In London's Camden, the hottest nightspot is The Music Machine where all the best dancers go to strut their funky stuff all night long as the DJ Laurie (Clarke Peters) spins the platters that matter. One big fan of disco is Gerry Pearson (Gerry Sundquist) who is there with his friends, tonight getting the chance to pair off with Candy (Mandy Perryment) who he has had his eye on for ages, even though she is the girlfriend of the acknowledged best dancer in the club. But she's not interested in a relationship with Gerry, so when a dance competition arises, he sees a chance to impress her...
Saturday Night Fever made a huge impact across the globe, and in Britain the disco craze was as enthusiastically embraced there as it was anywhere, perhaps more so. However, when it came to cash-in movies, the pickings were slim; you could just about claim The Bitch as one, but the true British John Travolta wannabe was The Music Machine, released just as the Disco Sucks movement was sending shockwaves from the States across the world and rendering what had been a drive to have a good time all the time as a passing fad that people were considering deeply naff. In the U.K. punk was turning to New Wave, and the New Romantics were just around the corner.
Which left this film looking as if it had missed its opportunity, and if anyone did remember it then that would be as an example of mildly embarrassing kitsch. Truth be told, it slavishly copied its inspiration in every area that had made the original distinctive, so you had the disco tunes, the dancing, the social realism, and it even registered the concept of moviemaking as a perfect vehicle for the pop cultural phenomenon. That was a plot point which had Gerry try and win the contest so he can get a part in a film, and so doing his ticket out of unemployment and drudgery and presumably that high rise flat he shares with his family. But if he can't perform with Candy, who can he opt for?
If you can date a film by the quality of its guest stars, then it was worth noting that The Music Machine's idea of a big celebrity was TV's Esther Rantzen, the presenter of consumer affairs 'n' funny-shaped vegetables 'n' talking dogs Sunday night mishmash That's Life. She shows up as a judge halfway through, though director Ian Sharp didn't trust her with any lines, but you can imagine him being tempted to pair her off with Gerry. It was not to be, but we did get someone far more appropriate, one of the most famous women ever to emerge from Nigeria: Patti Boulaye, singer, dancer, tireless charity campaigner and a touch of class for a rather cheap and cheerful discosploitation flick (well, cheerful apart from the range of serious bits).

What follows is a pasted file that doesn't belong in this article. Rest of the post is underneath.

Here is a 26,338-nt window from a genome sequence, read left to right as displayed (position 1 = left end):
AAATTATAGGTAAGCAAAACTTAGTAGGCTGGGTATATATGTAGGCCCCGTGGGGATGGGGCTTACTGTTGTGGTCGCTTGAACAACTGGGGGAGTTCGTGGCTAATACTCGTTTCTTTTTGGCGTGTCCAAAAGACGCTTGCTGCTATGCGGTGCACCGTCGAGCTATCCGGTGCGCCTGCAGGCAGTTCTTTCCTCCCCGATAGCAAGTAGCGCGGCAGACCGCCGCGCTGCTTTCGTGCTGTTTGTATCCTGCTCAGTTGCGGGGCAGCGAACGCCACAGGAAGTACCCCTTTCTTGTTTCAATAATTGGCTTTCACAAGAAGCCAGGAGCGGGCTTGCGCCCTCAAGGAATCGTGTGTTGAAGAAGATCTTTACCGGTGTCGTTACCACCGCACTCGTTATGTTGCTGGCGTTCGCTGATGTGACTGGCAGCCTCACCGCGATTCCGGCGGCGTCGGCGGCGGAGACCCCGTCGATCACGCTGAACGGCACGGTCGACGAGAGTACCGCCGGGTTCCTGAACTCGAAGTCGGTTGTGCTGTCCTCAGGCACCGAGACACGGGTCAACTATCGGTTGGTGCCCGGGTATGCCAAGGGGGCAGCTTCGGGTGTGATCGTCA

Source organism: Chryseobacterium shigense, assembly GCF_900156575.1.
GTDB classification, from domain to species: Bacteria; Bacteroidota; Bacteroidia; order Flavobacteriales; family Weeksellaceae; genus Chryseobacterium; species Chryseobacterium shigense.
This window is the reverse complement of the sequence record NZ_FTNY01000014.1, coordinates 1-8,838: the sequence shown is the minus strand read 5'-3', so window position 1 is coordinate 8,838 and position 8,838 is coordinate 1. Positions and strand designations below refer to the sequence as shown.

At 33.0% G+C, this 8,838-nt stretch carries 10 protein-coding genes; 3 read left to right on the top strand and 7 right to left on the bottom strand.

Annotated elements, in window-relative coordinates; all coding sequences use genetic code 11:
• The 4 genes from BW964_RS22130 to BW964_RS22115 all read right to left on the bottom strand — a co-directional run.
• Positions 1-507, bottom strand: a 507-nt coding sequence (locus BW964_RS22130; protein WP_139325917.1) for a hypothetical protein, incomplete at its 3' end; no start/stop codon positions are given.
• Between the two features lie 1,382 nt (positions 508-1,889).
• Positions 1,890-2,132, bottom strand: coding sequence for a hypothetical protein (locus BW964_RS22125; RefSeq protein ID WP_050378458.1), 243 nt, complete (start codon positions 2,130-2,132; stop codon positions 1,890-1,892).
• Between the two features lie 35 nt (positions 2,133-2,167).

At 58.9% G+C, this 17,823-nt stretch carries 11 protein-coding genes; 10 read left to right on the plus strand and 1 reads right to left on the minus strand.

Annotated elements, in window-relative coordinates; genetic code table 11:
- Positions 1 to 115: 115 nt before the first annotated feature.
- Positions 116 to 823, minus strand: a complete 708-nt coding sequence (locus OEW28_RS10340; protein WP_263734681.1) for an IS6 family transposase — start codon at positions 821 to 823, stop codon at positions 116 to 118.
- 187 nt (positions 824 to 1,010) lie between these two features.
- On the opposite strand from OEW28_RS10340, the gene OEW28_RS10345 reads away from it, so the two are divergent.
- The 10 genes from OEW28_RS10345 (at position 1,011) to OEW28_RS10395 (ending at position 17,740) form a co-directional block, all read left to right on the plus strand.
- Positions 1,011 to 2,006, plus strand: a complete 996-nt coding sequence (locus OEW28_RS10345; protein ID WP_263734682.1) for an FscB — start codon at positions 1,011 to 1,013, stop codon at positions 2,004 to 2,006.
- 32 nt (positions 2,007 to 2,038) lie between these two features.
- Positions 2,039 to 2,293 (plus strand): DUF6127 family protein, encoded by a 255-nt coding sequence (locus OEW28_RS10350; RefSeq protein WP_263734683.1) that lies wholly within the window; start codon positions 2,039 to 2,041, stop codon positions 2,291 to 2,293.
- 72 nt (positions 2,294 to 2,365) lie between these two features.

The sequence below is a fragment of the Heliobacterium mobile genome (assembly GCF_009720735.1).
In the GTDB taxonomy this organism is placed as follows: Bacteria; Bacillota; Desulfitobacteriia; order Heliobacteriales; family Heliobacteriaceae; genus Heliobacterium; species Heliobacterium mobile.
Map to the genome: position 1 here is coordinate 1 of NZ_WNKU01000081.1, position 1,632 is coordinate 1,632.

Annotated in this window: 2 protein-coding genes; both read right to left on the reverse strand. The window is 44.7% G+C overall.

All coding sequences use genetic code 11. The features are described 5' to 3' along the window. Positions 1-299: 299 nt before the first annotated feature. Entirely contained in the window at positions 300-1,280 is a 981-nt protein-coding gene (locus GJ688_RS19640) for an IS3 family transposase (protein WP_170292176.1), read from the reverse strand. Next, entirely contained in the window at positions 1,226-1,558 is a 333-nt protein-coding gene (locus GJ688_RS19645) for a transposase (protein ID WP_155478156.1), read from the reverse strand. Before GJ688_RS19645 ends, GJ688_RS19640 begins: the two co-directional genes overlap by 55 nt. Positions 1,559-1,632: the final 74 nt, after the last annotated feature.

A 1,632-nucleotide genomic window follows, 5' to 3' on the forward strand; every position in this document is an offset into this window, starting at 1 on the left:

Leading man Gerry Sundquist lived a tragically short life, but during his career he did manage a few notable roles, with this as one of his few starring parts, apparently unhindered by the fact he wasn't exactly blessed with terpsichorean skills. In fact, he was pretty stiff as a hoofer, which might explain why those scenes were kept to a minimum and the film preferred to watch others dance. That said, there was nothing here to give the cast of its inspiration sleepless nights, or even those who were wont to appear in the contemporary TV extravaganza The World Disco Dancing Championships which seemed to last far longer than anyone was really interested in watching them. Peters, a West End star, lent his much-needed cool status to the proceedings (he had been the bassman on Heatwave's Boogie Nights, after all) though even he struggled to impress in a chest-baring leotard and white slacks for one routine, and you could predict how it was going to end within seconds of it beginning, but you didn't begrudge it. Any hits on the soundtrack, then? Er, no.